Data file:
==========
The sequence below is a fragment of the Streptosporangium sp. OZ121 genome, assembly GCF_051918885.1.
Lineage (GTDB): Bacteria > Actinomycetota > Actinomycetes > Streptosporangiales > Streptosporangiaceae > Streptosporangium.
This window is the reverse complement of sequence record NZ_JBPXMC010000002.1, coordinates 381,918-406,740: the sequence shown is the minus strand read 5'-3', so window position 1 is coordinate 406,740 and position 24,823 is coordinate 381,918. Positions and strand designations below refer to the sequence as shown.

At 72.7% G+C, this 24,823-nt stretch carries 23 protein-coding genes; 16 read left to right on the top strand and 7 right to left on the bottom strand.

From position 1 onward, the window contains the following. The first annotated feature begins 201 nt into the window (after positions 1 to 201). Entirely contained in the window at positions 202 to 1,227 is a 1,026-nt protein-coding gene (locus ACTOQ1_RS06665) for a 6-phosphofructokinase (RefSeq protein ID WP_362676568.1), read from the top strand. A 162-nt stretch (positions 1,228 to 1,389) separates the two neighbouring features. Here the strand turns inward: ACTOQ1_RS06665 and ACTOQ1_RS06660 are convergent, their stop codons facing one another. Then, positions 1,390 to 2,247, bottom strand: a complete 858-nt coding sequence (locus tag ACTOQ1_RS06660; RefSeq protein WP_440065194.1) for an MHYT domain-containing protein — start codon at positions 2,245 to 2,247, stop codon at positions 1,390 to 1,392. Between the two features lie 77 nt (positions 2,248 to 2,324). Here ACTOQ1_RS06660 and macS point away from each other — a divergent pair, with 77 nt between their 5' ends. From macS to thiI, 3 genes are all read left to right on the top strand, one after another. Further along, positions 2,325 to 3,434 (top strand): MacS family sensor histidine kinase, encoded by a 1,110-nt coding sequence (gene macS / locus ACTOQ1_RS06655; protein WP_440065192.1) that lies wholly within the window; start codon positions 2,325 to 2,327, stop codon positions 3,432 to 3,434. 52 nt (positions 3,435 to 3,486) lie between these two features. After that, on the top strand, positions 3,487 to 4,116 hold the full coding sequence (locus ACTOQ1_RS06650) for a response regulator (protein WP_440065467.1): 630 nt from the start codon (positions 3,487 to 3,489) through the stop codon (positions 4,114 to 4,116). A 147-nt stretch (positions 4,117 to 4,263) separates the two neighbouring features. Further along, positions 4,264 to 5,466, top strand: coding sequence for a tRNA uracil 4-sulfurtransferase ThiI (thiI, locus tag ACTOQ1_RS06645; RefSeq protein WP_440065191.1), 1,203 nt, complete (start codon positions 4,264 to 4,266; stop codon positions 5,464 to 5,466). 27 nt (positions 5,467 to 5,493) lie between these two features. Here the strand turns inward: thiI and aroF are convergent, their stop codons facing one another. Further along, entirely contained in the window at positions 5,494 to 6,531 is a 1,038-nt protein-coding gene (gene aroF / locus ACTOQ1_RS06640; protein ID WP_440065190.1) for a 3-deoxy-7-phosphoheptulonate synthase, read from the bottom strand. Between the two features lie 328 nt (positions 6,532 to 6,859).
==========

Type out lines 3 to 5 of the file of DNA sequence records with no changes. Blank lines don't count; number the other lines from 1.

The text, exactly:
This window is the reverse complement of sequence record NZ_JBPXMC010000002.1, coordinates 381,918-406,740: the sequence shown is the minus strand read 5'-3', so window position 1 is coordinate 406,740 and position 24,823 is coordinate 381,918. Positions and strand designations below refer to the sequence as shown.

At 72.7% G+C, this 24,823-nt stretch carries 23 protein-coding genes; 16 read left to right on the top strand and 7 right to left on the bottom strand.

From position 1 onward, the window contains the following. The first annotated feature begins 201 nt into the window (after positions 1 to 201). Entirely contained in the window at positions 202 to 1,227 is a 1,026-nt protein-coding gene (locus ACTOQ1_RS06665) for a 6-phosphofructokinase (RefSeq protein ID WP_362676568.1), read from the top strand. A 162-nt stretch (positions 1,228 to 1,389) separates the two neighbouring features. Here the strand turns inward: ACTOQ1_RS06665 and ACTOQ1_RS06660 are convergent, their stop codons facing one another. Then, positions 1,390 to 2,247, bottom strand: a complete 858-nt coding sequence (locus tag ACTOQ1_RS06660; RefSeq protein WP_440065194.1) for an MHYT domain-containing protein — start codon at positions 2,245 to 2,247, stop codon at positions 1,390 to 1,392. Between the two features lie 77 nt (positions 2,248 to 2,324). Here ACTOQ1_RS06660 and macS point away from each other — a divergent pair, with 77 nt between their 5' ends. From macS to thiI, 3 genes are all read left to right on the top strand, one after another. Further along, positions 2,325 to 3,434 (top strand): MacS family sensor histidine kinase, encoded by a 1,110-nt coding sequence (gene macS / locus ACTOQ1_RS06655; protein WP_440065192.1) that lies wholly within the window; start codon positions 2,325 to 2,327, stop codon positions 3,432 to 3,434. 52 nt (positions 3,435 to 3,486) lie between these two features. After that, on the top strand, positions 3,487 to 4,116 hold the full coding sequence (locus ACTOQ1_RS06650) for a response regulator (protein WP_440065467.1): 630 nt from the start codon (positions 3,487 to 3,489) through the stop codon (positions 4,114 to 4,116). A 147-nt stretch (positions 4,117 to 4,263) separates the two neighbouring features. Further along, positions 4,264 to 5,466, top strand: coding sequence for a tRNA uracil 4-sulfurtransferase ThiI (thiI, locus tag ACTOQ1_RS06645; RefSeq protein WP_440065191.1), 1,203 nt, complete (start codon positions 4,264 to 4,266; stop codon positions 5,464 to 5,466). 27 nt (positions 5,467 to 5,493) lie between these two features. Here the strand turns inward: thiI and aroF are convergent, their stop codons facing one another. Further along, entirely contained in the window at positions 5,494 to 6,531 is a 1,038-nt protein-coding gene (gene aroF / locus ACTOQ1_RS06640; protein ID WP_440065190.1) for a 3-deoxy-7-phosphoheptulonate synthase, read from the bottom strand. Between the two features lie 328 nt (positions 6,532 to 6,859).